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Last Updated: Sunday, 28 March, 2004, 00:47 GMT
Slow brainwaves 'cause seizures'
Many people with epilepsy have seizures after falling asleep
Low levels of electrical activity in the brain may cause some people with epilepsy to have seizures, say experts.

A team of international scientists carried out tests on 14 people with epilepsy and two without.

They found that activity in the outer part of the brain slowed significantly when those with epilepsy were asleep.

Writing in the Proceedings of the National Academy of Sciences, they said it may explain why many have seizures after falling asleep.

Electrical activity

Doctors have known for many years that sleep can trigger epileptic seizures. However, they have been unable to explain exactly why this happens.

Previous studies have suggested it may be linked to very slow electrical activity in the brain.

This is potentially interesting area of EEG research
National Society for Epilepsy
However, scientists have been unable to confirm this theory, largely because they were unable to detect very slow brain waves using conventional machines.

But now scientists at the University of Helsinki and the University of Washington have developed a highly sensitive electroencephalography (EEG) machine to pick up these waves.

They carried out tests on each of the 16 volunteers while they were asleep over the course of nine days.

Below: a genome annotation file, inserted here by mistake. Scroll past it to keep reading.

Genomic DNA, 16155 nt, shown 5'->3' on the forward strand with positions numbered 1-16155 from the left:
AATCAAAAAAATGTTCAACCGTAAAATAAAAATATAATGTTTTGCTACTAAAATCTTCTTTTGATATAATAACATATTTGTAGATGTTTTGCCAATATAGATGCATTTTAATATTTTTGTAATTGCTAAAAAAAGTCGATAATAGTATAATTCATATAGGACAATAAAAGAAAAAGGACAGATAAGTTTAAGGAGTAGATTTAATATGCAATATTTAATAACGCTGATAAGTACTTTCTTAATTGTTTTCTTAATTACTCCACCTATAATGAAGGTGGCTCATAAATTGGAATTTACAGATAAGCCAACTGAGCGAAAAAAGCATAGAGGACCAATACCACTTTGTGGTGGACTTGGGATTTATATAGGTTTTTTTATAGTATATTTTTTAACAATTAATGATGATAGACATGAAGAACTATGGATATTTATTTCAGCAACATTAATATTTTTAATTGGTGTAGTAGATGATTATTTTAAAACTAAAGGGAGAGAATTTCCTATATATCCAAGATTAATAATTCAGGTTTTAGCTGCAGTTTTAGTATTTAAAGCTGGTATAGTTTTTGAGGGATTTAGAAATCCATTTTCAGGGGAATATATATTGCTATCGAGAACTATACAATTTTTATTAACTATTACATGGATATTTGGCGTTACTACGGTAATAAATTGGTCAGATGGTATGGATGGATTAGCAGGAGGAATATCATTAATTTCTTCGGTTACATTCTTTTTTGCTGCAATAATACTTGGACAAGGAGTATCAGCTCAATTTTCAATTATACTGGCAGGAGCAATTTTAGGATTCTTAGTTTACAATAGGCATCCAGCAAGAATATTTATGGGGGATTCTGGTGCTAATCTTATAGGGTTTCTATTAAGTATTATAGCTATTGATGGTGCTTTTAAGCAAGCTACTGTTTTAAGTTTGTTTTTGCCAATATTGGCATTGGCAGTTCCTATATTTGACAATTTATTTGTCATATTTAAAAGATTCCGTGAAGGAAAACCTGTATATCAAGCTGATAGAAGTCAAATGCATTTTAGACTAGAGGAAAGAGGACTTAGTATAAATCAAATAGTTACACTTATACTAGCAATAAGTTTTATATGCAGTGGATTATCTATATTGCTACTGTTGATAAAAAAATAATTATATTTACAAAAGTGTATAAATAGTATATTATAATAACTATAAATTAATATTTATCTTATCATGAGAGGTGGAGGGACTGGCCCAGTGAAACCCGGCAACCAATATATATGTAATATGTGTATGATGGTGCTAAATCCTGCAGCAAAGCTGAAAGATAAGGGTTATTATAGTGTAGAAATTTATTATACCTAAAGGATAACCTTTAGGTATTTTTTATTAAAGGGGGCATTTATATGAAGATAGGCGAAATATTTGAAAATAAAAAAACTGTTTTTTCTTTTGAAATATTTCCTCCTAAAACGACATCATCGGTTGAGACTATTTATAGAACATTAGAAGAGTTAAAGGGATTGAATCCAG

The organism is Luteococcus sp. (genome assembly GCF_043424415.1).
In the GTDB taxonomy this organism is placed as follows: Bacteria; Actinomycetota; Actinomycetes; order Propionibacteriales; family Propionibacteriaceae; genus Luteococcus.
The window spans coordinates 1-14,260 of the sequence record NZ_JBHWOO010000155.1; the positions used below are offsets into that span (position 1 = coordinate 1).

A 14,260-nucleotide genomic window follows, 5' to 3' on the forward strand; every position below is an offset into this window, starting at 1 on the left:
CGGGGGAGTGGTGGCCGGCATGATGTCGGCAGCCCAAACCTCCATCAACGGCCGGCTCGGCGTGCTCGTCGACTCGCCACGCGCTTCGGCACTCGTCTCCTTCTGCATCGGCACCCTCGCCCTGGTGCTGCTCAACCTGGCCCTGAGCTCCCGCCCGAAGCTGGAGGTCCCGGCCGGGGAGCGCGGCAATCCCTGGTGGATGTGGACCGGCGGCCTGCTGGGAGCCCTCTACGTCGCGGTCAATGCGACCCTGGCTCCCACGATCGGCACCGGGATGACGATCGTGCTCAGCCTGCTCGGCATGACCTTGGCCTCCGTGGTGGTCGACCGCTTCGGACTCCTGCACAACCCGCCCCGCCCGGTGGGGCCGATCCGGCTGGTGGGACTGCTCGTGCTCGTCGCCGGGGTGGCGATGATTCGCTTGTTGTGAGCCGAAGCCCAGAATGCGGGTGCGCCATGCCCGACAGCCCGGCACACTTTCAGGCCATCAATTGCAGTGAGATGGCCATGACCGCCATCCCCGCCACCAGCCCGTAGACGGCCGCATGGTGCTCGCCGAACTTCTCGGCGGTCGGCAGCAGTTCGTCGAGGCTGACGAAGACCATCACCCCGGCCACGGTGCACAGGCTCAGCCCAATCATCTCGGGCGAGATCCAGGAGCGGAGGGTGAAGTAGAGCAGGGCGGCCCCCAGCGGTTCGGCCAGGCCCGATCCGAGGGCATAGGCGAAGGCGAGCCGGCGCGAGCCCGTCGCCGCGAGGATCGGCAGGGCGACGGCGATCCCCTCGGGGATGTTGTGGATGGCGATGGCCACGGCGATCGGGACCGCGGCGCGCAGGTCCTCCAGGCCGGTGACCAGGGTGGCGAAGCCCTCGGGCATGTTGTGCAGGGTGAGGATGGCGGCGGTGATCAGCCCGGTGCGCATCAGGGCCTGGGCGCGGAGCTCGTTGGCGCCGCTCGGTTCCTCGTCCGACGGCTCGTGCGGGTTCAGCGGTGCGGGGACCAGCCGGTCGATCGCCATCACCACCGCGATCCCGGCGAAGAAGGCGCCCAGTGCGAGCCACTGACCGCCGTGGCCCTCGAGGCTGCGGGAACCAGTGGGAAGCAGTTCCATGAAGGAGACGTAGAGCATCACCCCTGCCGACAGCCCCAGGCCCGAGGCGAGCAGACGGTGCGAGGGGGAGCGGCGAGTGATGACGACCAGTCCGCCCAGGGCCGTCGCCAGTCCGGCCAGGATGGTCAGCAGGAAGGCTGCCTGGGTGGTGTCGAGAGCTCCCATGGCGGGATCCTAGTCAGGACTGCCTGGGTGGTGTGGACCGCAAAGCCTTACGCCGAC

They found that brain activity slowed considerably in those with epilepsy. But they also found that this was quickly followed by sharp bursts in brain activity.

These sharp bursts, which are known as interictal epileptic events, are a characteristic of epilepsy.

The scientists said further research is needed to examine this link.

But they said the finding could potentially lead to new treatments for people with epilepsy.

Professor John Duncan, medical director of the National Society for Epilepsy, welcomed the study.

"This is potentially interesting area of EEG research, with application for epilepsy, as it may show new ways of analysing the EEG that give more information about the liability to have seizures, and also to predict when seizures are going to occur."

But he added: "It is a long way from clinical maturity though."


SEE ALSO:
NHS 'failing epilepsy patients'
20 May 02  |  Health
Epilepsy rates' deprivation link
24 Sep 03  |  Scotland
Epilepsy
20 May 03  |  Medical notes


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